Monday, 11 July 2011

Drogheda Ale again

Just a few other scraps about Drogheda Ale I've scavenged from the floor.

"Battersby's Registry for the whole world", 1851, pagepage 566.

Funny how the two beers mentioned - Drogheda Ale and Guinness XX Porter are the very beers analysed by the Royal Dublin Society. It's a measure of the stature of Drogheda Ale in the middle of the 19th century.

This short text gives some idea of the fame of Drogheda and Castlebellingham Ale, 

"Our hour wore on rapidly, and it was with regret I left the manufactory, and once again sauntered down the avenue. Shall I confess it, the next five minutes saw us ensconced in a shady arbour of a village auberge, idly drinking the white "Bière de Strasbourg" — the name of which had attracted our attention, and whose merits we were now discussing with surprising zest and eagerness. Burton, Bass, Drogheda, Castlebellingham, and a dozen other ales and beers were debated with all the warmth of Irishmen; and now, quietly remembering the pretty arbour, with its clustering green loaves, the odd hostess, and her high cap, and the animated group, I am tempted to laugh at the recollection, of how strenuously we abused the production of Strasbourg, and yet ended by finishing all the bottles placed before us."
"The Northern magazine, March 1852 - February 1853", 1853,page 41.

But what the hell was white Bière de Strasbourg? Some sort of Witbier?

William Makepeace Thackeray seemed quite impressed with Drogheda Ale, too:

"Of one part of its manufactures every traveller must speak with gratitude—of the ale namely, which is as good as the best brewed in the sister kingdom. Drogheda ale is to be drunk all over Ireland in the bottled state: candour calls for the acknowledgment that it is equally praiseworthy in draught. And while satisfying himself of this fact, the philosophic observer cannot but ask why ale should not be as good elsewhere as at Drogheda: is the water of the Boyne the only water in Ireland whereof ale can be made?"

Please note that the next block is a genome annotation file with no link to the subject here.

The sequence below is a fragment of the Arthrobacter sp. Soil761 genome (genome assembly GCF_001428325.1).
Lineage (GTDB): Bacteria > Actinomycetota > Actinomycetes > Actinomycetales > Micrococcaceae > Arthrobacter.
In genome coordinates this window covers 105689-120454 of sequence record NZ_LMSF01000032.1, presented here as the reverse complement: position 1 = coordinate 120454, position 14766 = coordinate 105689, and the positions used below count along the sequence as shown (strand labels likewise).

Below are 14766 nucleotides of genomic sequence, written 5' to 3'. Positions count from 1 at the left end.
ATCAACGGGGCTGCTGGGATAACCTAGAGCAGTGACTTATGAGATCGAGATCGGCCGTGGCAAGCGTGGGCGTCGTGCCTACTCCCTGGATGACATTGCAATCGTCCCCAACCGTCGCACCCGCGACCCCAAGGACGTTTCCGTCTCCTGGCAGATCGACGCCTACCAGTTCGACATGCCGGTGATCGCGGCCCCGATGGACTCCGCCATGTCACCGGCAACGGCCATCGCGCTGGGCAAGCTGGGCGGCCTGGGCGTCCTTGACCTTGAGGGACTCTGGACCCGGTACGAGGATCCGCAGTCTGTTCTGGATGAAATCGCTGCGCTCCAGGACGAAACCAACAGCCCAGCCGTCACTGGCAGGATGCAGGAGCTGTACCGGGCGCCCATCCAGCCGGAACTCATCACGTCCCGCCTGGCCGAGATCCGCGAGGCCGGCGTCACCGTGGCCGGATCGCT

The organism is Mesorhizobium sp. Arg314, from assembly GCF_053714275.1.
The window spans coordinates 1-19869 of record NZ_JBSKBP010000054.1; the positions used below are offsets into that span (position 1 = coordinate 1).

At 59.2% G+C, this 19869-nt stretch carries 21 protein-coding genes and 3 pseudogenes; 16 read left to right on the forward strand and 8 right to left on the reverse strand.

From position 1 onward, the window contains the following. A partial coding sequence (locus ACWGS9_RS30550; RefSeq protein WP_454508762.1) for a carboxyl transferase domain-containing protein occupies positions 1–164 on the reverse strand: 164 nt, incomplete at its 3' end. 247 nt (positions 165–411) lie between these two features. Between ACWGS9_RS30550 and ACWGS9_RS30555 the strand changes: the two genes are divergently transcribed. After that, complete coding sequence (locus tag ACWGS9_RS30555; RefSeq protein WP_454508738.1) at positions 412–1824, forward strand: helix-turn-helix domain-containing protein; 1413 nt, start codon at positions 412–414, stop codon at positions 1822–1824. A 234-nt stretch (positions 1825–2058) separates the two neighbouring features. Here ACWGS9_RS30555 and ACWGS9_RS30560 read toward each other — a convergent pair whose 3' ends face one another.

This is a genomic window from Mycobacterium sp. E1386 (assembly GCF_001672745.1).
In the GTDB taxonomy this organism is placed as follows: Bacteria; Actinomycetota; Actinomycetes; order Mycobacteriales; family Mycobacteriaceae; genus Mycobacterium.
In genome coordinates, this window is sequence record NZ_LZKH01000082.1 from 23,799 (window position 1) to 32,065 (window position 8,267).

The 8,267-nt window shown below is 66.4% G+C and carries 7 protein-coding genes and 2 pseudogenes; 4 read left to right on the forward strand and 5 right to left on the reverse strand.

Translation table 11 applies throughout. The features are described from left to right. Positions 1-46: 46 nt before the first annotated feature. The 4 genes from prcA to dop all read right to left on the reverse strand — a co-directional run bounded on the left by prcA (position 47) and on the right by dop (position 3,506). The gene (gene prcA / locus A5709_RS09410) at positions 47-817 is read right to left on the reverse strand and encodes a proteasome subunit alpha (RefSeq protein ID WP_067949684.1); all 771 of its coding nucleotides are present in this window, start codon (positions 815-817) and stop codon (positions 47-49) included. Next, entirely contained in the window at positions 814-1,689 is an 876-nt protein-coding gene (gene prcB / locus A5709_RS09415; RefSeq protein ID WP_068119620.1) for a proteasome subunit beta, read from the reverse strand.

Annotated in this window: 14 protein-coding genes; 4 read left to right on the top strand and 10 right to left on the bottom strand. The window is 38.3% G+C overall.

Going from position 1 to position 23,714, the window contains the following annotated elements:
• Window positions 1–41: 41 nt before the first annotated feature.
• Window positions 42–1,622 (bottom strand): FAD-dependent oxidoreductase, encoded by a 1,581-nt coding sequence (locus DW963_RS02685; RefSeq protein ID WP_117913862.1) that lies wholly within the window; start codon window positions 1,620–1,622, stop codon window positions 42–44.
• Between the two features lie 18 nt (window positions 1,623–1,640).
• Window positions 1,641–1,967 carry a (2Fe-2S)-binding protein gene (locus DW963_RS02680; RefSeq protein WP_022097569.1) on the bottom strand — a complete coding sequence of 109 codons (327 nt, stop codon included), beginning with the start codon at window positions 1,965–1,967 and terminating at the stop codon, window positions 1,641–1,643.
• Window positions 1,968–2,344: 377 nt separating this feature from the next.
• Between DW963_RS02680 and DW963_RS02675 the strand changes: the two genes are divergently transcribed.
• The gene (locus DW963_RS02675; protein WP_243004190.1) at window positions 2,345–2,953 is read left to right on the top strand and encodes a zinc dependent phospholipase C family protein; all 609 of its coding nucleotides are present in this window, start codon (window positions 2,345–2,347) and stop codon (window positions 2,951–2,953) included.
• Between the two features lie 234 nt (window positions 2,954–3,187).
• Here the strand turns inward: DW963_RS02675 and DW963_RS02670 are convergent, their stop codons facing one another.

"The works of William Makepeace Thackeray, Volume 14" by William Makepeace Thackeray, 1869 , pages 263 - 264.

More about Drogheda Ale to follow, I hope.


Oblivious said...

Here is something on Bière de Strasbourg, it looks it may be about the brewing process.

Looks like it was a lower alcohol are around 2.5-4% according to the second reference

An here

The Beer Nut said...

I would assume that the "water of the Boyne" remark makes as much sense as other commentators talking about Liffey and Thames water being used for brewing. Am I right in thinking no urban brewery actually used river water for brewing?

Oblivious said...

I wounder was Drogheda ale the Irish equivalent of Burton ale

Ron Pattinson said...

Oblivious, thanks for the links. Based on the strengths given for Porter, Burton and Edinburgh Ales, that looks like ABW. So that would make Bière de Strasbourg about 3 to 5% ABV. Quite weak by British standards of the time.

Ron Pattinson said...

Beer Nut, not in the last 200 years.

Oblivious said...

"Am I right in thinking no urban brewery actually used river water for brewing?"

I think some London brewers in the 19thc where switched over to using "New river water'(aqueduct) even when it was been marked at Thames water

Even fullers stopped using their own wells at the start of the 20th Century due to contamination

Martyn Cornell said...

The New River is a man-made watercourse that brings spring and (from the Lea) river water from Hertfordshire to supply North East London: it was built in the 17th century, and Whitbread certainly used it at one time to brew porter with, as did, I believe, other breweries on the north side of the City, but it's not "river water" in the strict sense of the word.

Ron Pattinson said...

Oblivious, "I wonder was Drogheda ale the Irish equivalent of Burton ale?"

Sounds to me like it was.